9- Lumbar disc herniations will most commonly resolve on their own with no surgical intervention.

-A recent meta-analysis showed that 66.66% of lumbar herniations will spontaneously resolve with conservative care and no surgery. 11 The most unique aspect of spontaneous disc resorption is that it appears that the most severe cases of disc herniations are also the most likely to spontaneously resolve. 12

10- 50% of all non-contact ACL injuries can be prevented with proper training

-As little as 3 sessions of 20 minutes that includes strength and motor control training over 9 weeks can significantly reduce the risk of having an ACL injury by 50%. 13


11- Back braces and education about lifting techniques are not actually helpful at reducing low back pain

-A review from 2018 done on all past research found that back braces and instruction on lifting technique, regardless of whether or not it was 30 minutes or 4 hours, do not actually reduce the likelihood of someone getting back pain at work. In fact what was actually beneficial was performing exercise interventions such as back and abdominal strengthening, stretching, and cardiovascular fitness training 14


12-Breaks during work help prevent and reduce low back pain

-The best part is that they also do not impede on work production. It is definitely clear that active breaks from work are superior to passive breaks. 15 In this same vein a sit to stand desk can be helpful at reducing low back pain experienced at work. 16


13- Running does not actually increase the likelihood of an individual developing arthritis

-Despite what was once thought that arthritis develops related to overuse of joint; it actually appears that running does not increase the prevalence of arthritis. 17 In fact what we actually see is that recreational running is better for your knee cartilage than a sedentary lifestyle. 18 We see increases in arthritis in the hands linked to obesity which is indicative of the role that inflammation from fat tissue has in the development of arthritis in our bodies. Thus, exercise and maintaining a healthy lifestyle are ideal for reducing the likelihood of developing arthritis. 19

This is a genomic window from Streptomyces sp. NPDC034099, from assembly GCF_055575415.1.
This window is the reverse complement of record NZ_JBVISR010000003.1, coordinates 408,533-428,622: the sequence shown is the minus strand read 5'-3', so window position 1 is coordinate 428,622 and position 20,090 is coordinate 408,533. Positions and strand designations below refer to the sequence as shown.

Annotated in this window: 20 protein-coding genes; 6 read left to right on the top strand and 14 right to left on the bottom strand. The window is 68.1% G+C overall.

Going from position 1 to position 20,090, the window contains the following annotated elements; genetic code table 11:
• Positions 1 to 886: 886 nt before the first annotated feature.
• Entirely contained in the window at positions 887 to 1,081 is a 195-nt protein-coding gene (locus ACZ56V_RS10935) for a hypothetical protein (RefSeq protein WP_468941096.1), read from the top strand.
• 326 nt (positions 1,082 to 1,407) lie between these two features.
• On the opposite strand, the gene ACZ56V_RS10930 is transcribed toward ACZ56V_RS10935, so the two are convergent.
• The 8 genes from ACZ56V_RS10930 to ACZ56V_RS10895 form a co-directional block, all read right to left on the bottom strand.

14- In order to improve endurance capacity athletes should include heavy and explosive resistance training to their training program.

-Many endurance athletes are still cautious of adopting heavy resistance training out of fear that it will impair their performance. Heavy lifting with fewer repetitions and sets in major lifts, both powerlifting and olympic lifts are helpful for endurance athletes as it improves neural recruitment of the muscles and decreases the oxygen demand to generate the same amount of force, thus improving running economy. 20

1- Denninger, T. R., Cook, C. E., Chapman, C. G., McHenry, T., & Thigpen, C. A. (2018). The Influence of Patient Choice of First Provider on Costs and Outcomes: Analysis From a Physical Therapy Patient Registry. Journal of Orthopaedic & Sports Physical Therapy, 48(2), 63-71.

2- Louw, A., Diener, I., Fernández-de-las-Peñas, C., & Puentedura, E. J. (2017). Sham surgery in orthopedics: A systematic review of the literature. Pain Medicine, 18(4), 736-750.

3- Lam, V., Teutsch, S., & Fielding, J. (2018). Hip and Knee Replacements: A Neglected Potential Savings Opportunity. JAMA, 319(10), 977-978.